Balance

 

When it comes to treatment of arthritis, are we being too aggressive with treatment or are we not doing enough? It seems like when it comes to arthritis treatment we seem to hear things that sound like we are sometimes doing too much to patients, and other times it sounds like we’re not doing enough. The answer is of course something in between. We aren’t doing enough for lots of our patients, and some folks are getting riskier treatments when less risky would be more appropriate.

 

For rheumatoid and psoriatic arthritis the concept of treat to target is our current mantra. The target being remission, so continuing to escalate treatment until that is achieved is the current paradigm. Interestingly, studies show that even amongst rheumatologists who believe in the idea of treat to remission, in reality they aren’t being aggressive enough. There is room for improvement.

 

For osteoarthritis and tendinitis, physicians frequently miss the target as well. Treating only pain symptoms without correcting underlying processes driving a problem is under treating the source of the problem and over treating with pain medications that may have worse potential side effects than most people realize. Jumping to major elective surgery before maxing out on significantly less risky available cell based treatments is another example.

 

So how can you avoid the over and under treatment syndrome that most of medicine seems to suffer from? First and foremost be educated about the nature of your problem. How will your condition progress without intervention? Is it possible to intervene? What are the options for intervention? What are the risks of intervening? This takes work. It takes open and clear discussions with your physician. It takes doing research on your own. And it may take looking beyond your current care providers.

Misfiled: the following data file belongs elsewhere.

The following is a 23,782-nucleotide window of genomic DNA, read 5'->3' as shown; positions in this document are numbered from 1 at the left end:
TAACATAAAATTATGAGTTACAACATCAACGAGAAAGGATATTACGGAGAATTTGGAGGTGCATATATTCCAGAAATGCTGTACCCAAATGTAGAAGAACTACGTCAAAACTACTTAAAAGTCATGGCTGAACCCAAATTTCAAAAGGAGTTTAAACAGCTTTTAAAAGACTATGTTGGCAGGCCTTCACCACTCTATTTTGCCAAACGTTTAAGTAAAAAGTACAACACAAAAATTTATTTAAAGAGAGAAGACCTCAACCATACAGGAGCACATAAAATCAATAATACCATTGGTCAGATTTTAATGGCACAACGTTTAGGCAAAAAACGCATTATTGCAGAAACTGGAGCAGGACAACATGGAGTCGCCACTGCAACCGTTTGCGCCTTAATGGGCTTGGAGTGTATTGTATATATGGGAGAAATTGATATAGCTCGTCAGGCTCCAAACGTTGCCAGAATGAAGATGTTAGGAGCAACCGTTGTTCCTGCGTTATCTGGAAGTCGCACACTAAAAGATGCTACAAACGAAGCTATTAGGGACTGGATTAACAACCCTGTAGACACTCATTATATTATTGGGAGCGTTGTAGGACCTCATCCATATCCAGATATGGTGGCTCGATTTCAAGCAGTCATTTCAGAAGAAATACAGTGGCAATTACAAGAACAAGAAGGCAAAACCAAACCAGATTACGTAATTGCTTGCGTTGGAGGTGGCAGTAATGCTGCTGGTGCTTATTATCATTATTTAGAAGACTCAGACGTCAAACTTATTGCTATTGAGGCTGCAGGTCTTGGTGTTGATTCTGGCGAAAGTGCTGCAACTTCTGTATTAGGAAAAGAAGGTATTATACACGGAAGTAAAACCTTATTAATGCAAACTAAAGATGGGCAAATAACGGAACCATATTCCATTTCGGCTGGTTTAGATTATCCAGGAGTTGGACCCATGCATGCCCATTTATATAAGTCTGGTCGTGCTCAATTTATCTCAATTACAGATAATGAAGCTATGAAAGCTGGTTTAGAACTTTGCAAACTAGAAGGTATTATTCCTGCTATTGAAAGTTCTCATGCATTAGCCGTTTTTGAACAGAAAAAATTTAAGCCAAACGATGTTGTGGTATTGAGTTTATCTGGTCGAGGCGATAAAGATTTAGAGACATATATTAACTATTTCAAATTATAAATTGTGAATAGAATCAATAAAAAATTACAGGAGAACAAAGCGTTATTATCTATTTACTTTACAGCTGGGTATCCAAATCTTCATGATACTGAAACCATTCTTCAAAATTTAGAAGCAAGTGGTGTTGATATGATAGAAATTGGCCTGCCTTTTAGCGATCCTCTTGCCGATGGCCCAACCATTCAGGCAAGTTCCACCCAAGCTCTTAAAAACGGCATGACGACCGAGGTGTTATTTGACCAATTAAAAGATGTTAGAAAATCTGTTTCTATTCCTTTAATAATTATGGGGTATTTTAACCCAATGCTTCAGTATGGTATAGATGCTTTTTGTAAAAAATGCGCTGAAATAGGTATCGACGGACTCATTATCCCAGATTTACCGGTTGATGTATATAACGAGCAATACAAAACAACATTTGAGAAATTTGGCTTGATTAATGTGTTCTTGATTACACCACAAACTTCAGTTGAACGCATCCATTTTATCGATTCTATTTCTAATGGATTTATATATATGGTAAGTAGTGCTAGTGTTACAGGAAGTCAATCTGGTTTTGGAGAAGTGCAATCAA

Treating more aggressively in a safe manner requires a balanced approach of knowing when to be aggressive and when to cut back.  It’s a subtle detail oriented process that doesn’t fit well with algorithmic care. This process doesn’t fit with the current emphasis on large corporate centralized medicine where one size fits all solutions are used.  Top down systems that emphasize computerized box checking don’t fit well with personalized solutions.  As a patient you need to continue to learn more about newer treatments and push your physicians to consider all treatment options.  The nature of healthcare in the US is that this doesn’t always happen, and some of the upcoming administrative changes with healthcare reform will make personalized solutions even harder to obtain.  Finding the right team to support you will be even more important in the future. Getting the balance right is still possible, but will require a focus on continuous improvement and rethinking older paradigms. In the end that will be the only way to make sure you are being treated with the best possible options available.

 

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